Ogun State,Government House

8AM – 5PM


Protecting Intellectual Property


Intellectual property is among a business’ most valuable intangible assets and it is important to create a clear strategy for protecting it. Intellectual protection for property is comprised of trademarks and patents and copyrights. Each type of protection offers distinct protections and rights. Understanding the nuances is essential to ensuring that your IP is secured.

The primary goal of intellectual property is to promote research, innovation and the advancement of technology through offering incentives to individuals or businesses to invest time and money into the creation of new products and processes. It also allows for the creator to reap financial benefits from the product or process they have created. This is done by creating an arrangement that grants exclusive rights to use the work for a limited time, like patents, industrial design and trade secrets.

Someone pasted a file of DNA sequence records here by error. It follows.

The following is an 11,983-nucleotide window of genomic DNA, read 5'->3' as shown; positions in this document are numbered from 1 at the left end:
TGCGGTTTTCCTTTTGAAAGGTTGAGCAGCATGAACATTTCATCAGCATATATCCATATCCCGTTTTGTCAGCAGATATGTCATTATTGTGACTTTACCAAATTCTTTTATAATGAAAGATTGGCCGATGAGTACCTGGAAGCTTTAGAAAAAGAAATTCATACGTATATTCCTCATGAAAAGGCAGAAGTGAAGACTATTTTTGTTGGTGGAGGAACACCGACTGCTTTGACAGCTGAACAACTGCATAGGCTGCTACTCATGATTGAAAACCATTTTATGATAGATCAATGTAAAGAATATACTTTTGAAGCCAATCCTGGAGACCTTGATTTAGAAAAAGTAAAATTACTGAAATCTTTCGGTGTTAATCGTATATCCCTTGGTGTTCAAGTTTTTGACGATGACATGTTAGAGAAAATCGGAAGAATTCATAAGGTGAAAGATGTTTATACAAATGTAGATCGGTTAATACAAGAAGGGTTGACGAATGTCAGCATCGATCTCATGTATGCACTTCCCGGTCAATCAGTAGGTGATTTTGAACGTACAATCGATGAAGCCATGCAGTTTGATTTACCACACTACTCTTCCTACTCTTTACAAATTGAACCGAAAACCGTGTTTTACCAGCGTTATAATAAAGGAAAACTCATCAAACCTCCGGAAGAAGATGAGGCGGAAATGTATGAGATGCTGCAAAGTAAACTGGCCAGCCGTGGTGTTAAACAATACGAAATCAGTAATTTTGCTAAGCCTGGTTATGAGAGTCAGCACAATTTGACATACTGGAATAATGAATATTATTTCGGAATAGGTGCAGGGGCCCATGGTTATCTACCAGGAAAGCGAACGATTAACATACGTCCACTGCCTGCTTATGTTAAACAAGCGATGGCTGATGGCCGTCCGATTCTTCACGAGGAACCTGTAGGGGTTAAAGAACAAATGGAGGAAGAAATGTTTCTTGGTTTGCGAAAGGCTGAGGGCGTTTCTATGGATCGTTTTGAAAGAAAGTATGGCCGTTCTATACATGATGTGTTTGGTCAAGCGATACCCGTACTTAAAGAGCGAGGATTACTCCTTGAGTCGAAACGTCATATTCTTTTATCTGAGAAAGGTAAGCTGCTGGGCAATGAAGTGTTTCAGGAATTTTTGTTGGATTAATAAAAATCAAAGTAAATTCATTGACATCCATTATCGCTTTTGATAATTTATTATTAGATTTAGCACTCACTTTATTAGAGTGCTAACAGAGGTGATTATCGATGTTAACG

The term “intellectual property” refers to a wide variety of intangible assets, the most common forms of IP are patents, copyrights and trademarks. Copyrights protect artistic works such as songs, books and movies. Patents last for 20 years and their website safeguard inventions. Trademarks guard distinctive signs in commerce.

Other forms of IP aren’t as formal established, like ideas and confidential information. These assets are protected under nondisclosure contracts and division of duties within the workplace. For instance when a company’s R&D department comes up with some formula or pattern that gives it an advantage over competitors this would be regarded as a trade secret and protected under the law of the state.

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